On average, amalgam fillings are expected to last approximately 12 years, while composite fillings are expected to last five to seven years. This of course is dependent on your unique considerations, the care with which you treat your oral hygiene and your commitment to continued dental visits.
The cost for amalgam fillings averages approximately $90 to $150 per filling. The cost for resin-based composite fillings, which is determined by the number of tooth surfaces on which the material is placed, ranges on average from $100 to $200 per filling.
If dentist recommends to remove your wisdom teeth, don’t panic. You’ll be just as wise after the extraction as you were before. In fact, when these third molars begin to affect your oral health, having them removed is the smartest choice. You’ll want to play it safe and follow all aftercare instructions to properly heal and prevent any complications later.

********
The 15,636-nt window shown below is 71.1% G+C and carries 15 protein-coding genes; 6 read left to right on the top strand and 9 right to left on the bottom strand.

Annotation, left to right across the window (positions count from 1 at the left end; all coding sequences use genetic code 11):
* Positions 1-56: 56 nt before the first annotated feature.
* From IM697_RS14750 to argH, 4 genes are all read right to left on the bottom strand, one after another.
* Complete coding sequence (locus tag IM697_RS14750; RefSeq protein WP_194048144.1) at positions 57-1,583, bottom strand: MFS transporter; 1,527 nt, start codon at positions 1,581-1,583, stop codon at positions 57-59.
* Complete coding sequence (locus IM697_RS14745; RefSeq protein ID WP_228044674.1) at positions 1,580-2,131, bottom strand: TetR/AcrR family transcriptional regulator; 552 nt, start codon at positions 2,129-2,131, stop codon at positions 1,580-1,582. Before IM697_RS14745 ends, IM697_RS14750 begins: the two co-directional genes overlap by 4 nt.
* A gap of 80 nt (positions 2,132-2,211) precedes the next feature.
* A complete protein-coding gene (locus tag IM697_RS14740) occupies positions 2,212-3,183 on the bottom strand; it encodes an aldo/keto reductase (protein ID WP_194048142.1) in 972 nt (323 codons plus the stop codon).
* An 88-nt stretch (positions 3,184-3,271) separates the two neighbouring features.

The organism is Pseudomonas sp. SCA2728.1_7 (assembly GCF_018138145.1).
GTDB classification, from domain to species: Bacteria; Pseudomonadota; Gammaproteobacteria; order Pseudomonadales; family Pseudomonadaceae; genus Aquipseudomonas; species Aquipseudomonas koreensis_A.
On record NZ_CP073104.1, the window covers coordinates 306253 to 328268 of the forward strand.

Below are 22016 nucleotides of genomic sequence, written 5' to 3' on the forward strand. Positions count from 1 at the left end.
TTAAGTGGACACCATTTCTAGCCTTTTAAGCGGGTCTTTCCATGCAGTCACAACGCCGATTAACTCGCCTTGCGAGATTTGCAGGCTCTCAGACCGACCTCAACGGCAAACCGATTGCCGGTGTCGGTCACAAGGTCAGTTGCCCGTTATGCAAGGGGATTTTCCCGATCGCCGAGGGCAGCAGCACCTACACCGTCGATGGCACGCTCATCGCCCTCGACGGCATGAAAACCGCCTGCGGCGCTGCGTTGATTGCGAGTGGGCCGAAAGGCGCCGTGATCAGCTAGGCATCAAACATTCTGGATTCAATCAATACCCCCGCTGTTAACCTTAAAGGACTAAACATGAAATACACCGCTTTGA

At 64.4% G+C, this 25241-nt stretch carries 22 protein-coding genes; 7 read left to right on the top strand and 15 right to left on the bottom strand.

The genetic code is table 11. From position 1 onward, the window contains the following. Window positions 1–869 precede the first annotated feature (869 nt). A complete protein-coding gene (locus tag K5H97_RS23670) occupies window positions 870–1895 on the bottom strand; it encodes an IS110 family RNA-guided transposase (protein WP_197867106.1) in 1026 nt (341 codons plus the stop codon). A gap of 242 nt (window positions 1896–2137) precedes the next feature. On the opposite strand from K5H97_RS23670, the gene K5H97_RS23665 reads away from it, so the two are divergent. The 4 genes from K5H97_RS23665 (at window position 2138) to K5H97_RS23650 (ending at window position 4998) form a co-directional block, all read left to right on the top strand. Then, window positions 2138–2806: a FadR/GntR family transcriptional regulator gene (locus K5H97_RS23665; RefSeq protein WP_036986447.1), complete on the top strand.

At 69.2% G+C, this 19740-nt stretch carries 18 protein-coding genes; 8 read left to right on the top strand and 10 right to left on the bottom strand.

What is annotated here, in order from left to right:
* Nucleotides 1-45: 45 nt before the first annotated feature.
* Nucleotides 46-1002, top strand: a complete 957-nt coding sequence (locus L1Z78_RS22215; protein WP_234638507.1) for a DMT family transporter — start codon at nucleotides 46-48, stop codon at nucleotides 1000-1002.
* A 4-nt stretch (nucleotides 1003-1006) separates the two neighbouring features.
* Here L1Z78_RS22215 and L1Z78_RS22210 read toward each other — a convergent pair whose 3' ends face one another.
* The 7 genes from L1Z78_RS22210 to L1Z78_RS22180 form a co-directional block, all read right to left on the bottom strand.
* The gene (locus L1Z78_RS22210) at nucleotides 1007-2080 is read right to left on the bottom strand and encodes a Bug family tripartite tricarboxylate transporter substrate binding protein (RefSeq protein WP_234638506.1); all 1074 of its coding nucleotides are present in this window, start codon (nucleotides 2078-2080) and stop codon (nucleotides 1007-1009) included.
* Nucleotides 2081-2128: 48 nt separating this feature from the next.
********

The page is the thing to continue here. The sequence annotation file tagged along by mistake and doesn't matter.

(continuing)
Why Aftercare is Crucial
A dry socket develops when the newly formed blood clot within the socket is dislodged or dissolves, exposing bone and nerve endings. In addition to severe pain, symptoms of dry socket as described by the Dental Clinic Tampines are bad breath and an unpleasant taste in your mouth, visible bone within the socket, swollen lymph nodes in your neck area and a fever.
To prevent potential problems after removing wisdom teeth, here are your post-extraction healing instructions:
Apply ice packs to the outside of your mouth intermittently (15 minutes on, 15 minutes off) for up to two days to minimize swelling, bruising or any discomfort. If your tooth was infected prior to removal, your dentist may ask you to use warm, moist compresses rather than ice.